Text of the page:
tech synthetic_biology biotechnology biofuels energy renewable_energy petrochemicals fossil_fuels bacteria microbiology microbes genetics genetic_engineering
Camphor Tree Helps Bacteria Make Biofuel Chemically Identical to Petroleum

by Michael Keller

Scientists working to make exact chemical copies of fossil fuels from living microbes say they have scored a major victory in the lab. Merging genes from the camphor tree, soil- and gut-dwelling bacteria, and a microorganism that is lethal to insects, researchers have produced molecular replicas of petroleum-based fuels.

The team, composed of researchers from Exeter University in the United Kingdom and Shell, engineered the DNA of E. coli, a bacterium commonly found in the gut of mammals, to alter how it metabolizes its food so that it excretes the fossil-fuel replicas.

The new fuel doesn’t need to be heavily processed after it’s produced to work in combustion engines, says study coauthor John Love. It could be a solution that bypasses a major hurdle for conventional biofuels, which are not fully compatible with vehicles already out on the road.

“Modern engines are not suited to using these biofuels without major modifications and/or loss of performance,” Love, an associate professor of plant and industrial biotechnology at the University of Exeter, tells Txchnologist. “Ideally, you’d want to replace the fossil fuel with a biofuel that matches it exactly in chemical structure.  We have engineered bacteria to produce such a fuel: biological gasoline or bio-alkanes. These hydrocarbons can be added directly to any engine, including a jet engine.”

No more blends?

Current retail biofuels are either alcohols or biodiesels that are structurally different from petroleum-derived energy sources, so they must be blended with fossil fuels to keep machines operating correctly. These biofuels can only comprise a maximum of 20 percent of the total fuel fed into engines without redesigning the machinery. “Without a dramatic change in vehicle technology and fuel supply infrastructure, 80–90 percent of transport fuel demand cannot be met through replacing petroleum-derived fuels with the biofuels currently available,” the team wrote in a paper published this month in the Proceedings of the National Academy of Sciences.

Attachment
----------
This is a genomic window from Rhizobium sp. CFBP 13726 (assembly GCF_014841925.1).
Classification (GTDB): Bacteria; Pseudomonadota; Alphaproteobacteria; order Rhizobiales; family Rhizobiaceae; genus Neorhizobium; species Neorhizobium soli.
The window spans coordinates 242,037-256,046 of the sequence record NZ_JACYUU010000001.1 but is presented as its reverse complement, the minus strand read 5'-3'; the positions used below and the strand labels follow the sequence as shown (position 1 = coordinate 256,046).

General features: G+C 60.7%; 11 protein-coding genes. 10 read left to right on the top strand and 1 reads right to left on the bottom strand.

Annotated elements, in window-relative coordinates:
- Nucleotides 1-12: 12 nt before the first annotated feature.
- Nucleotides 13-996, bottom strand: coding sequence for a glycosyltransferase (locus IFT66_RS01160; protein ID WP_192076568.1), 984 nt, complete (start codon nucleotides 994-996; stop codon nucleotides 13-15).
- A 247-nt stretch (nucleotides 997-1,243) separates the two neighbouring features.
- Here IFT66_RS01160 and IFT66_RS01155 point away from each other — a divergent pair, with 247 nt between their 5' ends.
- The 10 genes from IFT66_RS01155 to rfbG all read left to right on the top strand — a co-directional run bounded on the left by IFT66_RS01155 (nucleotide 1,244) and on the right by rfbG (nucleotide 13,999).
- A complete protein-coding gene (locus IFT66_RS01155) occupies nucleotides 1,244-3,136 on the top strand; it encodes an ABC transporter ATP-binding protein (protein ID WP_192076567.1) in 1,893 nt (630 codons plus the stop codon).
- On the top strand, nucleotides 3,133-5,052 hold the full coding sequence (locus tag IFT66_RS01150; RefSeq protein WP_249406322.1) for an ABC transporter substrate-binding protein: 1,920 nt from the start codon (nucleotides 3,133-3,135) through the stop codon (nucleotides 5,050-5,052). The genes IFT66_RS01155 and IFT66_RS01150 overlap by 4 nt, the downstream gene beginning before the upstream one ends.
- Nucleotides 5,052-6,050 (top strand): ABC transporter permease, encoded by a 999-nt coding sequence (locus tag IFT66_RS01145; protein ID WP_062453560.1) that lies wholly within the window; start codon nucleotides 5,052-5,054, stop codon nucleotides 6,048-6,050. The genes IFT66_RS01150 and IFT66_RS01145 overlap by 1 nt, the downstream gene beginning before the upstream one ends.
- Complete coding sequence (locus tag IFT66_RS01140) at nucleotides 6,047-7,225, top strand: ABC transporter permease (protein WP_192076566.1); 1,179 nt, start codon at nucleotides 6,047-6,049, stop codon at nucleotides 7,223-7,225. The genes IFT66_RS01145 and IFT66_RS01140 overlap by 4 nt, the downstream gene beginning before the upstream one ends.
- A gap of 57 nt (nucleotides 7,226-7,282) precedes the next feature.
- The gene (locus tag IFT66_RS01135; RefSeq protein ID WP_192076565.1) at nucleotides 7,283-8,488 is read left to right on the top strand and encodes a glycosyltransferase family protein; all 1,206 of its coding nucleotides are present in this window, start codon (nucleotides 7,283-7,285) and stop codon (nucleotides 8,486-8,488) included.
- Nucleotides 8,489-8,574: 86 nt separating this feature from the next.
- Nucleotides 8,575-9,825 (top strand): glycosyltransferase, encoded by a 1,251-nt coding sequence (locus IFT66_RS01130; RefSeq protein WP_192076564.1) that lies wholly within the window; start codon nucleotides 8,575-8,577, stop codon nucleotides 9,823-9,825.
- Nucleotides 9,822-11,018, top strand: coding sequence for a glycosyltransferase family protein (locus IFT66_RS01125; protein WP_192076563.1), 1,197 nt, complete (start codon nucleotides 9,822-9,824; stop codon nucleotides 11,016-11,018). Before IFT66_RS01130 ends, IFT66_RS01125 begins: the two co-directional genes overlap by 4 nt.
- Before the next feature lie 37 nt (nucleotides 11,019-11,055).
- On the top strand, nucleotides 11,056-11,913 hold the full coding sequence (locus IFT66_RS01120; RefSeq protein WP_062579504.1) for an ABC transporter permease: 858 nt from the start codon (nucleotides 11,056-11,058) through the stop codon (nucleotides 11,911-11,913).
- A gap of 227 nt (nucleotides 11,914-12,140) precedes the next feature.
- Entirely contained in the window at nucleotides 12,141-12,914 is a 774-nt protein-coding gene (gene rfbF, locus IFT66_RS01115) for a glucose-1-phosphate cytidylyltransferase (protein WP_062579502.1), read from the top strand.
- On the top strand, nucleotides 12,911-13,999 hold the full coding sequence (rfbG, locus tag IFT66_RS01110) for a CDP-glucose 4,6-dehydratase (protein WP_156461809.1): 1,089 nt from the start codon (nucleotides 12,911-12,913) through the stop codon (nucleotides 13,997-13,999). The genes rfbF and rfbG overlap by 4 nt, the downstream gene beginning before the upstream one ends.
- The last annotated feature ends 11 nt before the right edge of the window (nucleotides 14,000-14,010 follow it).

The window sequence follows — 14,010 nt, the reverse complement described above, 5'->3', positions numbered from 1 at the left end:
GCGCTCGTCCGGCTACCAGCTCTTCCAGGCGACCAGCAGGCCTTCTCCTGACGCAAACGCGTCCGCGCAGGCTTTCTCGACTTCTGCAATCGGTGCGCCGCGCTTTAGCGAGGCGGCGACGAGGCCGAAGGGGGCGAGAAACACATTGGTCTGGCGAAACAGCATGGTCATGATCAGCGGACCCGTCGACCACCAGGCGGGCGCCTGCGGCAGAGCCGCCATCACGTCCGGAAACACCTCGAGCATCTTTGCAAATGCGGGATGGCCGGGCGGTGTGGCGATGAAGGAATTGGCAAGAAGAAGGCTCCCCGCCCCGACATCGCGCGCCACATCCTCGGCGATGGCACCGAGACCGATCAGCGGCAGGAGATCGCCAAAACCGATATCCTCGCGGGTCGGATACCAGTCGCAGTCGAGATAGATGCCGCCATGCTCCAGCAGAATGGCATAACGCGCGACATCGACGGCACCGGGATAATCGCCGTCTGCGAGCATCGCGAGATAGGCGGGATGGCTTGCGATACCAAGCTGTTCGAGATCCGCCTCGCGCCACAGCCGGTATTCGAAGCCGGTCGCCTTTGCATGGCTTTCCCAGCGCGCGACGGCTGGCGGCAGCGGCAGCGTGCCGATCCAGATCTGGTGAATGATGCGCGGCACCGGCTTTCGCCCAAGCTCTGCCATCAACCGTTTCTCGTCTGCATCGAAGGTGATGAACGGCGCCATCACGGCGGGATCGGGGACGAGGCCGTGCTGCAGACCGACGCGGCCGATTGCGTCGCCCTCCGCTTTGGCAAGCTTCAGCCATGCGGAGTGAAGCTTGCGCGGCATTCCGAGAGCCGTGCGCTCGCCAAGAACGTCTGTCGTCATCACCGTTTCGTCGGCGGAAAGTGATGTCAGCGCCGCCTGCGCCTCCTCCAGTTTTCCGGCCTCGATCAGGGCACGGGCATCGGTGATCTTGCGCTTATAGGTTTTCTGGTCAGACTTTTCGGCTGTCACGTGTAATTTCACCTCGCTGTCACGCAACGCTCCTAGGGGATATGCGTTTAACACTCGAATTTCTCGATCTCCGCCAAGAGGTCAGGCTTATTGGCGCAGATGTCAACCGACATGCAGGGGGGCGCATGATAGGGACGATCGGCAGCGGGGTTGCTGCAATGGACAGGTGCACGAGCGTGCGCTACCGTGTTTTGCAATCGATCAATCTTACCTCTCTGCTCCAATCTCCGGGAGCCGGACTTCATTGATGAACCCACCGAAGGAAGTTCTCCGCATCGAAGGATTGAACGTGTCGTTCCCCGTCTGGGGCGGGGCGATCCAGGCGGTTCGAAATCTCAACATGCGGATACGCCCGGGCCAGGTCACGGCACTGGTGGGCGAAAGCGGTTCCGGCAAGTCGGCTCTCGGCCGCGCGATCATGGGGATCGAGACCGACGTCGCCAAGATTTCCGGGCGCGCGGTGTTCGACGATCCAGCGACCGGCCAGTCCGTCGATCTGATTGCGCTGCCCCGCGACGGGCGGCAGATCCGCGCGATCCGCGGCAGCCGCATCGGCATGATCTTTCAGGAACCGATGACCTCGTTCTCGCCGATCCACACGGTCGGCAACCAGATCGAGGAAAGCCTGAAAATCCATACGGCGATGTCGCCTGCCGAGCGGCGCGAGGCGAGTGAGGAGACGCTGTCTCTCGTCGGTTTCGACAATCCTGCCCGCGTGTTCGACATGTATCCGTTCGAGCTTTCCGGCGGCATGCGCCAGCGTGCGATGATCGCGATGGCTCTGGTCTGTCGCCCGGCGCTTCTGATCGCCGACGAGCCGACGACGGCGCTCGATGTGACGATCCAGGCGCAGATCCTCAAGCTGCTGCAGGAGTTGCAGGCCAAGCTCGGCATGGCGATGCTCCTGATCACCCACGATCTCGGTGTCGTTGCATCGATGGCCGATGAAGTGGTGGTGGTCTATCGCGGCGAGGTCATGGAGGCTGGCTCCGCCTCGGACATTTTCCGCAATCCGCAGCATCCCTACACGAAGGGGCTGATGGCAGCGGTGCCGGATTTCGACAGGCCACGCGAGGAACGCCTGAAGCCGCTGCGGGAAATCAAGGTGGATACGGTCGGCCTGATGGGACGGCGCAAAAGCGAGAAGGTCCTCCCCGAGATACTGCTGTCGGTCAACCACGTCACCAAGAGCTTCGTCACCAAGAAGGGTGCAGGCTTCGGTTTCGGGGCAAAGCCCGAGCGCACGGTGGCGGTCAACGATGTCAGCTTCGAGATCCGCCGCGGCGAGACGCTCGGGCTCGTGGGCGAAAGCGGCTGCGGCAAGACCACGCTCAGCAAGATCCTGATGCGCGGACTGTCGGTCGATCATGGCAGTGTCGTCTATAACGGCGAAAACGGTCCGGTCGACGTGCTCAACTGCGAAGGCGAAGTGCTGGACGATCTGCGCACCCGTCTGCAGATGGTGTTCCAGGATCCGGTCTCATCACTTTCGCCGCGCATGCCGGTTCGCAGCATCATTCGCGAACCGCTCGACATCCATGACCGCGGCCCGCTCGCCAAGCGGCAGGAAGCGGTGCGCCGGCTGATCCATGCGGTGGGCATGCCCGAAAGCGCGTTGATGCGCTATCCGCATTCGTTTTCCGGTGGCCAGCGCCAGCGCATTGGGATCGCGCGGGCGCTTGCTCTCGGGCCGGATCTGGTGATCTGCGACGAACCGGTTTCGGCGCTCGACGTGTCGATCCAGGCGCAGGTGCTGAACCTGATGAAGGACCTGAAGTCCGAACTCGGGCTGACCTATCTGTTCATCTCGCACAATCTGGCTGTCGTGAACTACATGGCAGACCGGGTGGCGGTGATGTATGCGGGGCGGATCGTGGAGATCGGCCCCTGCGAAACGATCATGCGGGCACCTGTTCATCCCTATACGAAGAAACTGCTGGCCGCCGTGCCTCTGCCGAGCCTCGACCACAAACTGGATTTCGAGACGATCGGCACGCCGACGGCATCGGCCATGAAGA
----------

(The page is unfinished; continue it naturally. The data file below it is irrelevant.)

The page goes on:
The genes they have engineered into E. coli allow the microbe to convert free fatty acids into hydrocarbons. One set of instructions came from Photorhabdus luminescens, the bacterial insect pathogen that normally lives in the gut of a nematode. Another set came Nostoc punctiforme, a cyanobacteria that grows on rocks, in lakes and in the soil.

Love says they also stitched in a gene from the camphor tree, which produces the essential oil long used for medicine, incense and food. This important component of the synthetic genome lets E. coli “tailor the length of the fatty acid chain to that which is required for use in retail fuel,” he says. “We therefore do not have to ‘crack’ a longer hydrocarbon to the required length, thereby saving energy and avoiding chemical pollution.”

Synthetic biology redesigns bacteria

In the paper, the researchers say they haven’t rebuilt the metabolic routes the E. coli would have used to make alcohols. Instead, they completely redesigned the molecular pathway to produce retail-ready fuel. Their innovation could also create a new use for waste that society has long struggled with: While the engineered bacteria are currently being fed glucose to make the biofuel, Love says there’s no reason they couldn’t feast on waste plant biomass, animal waste or even human sewage.

Now that they have proven their concept in the lab, they are working to understand the volume of biological gasoline their designed microbe can produce. Since Shell is interested in their work for commercialization potential, they have given the research team yield targets that their germs must meet. If they meet those targets, Love says, their biofuel experiment will be producing more energy than it uses, a major step needed to make it a logical alternative to fossils.

“We specifically produce retail grade hydrocarbons in one bacterium,” says Love. “For the consumer, this means that you may be able to use your car, without modifications, running on biofuel.”

Top Image: Escherichia coli bacteria via Shutterstock.

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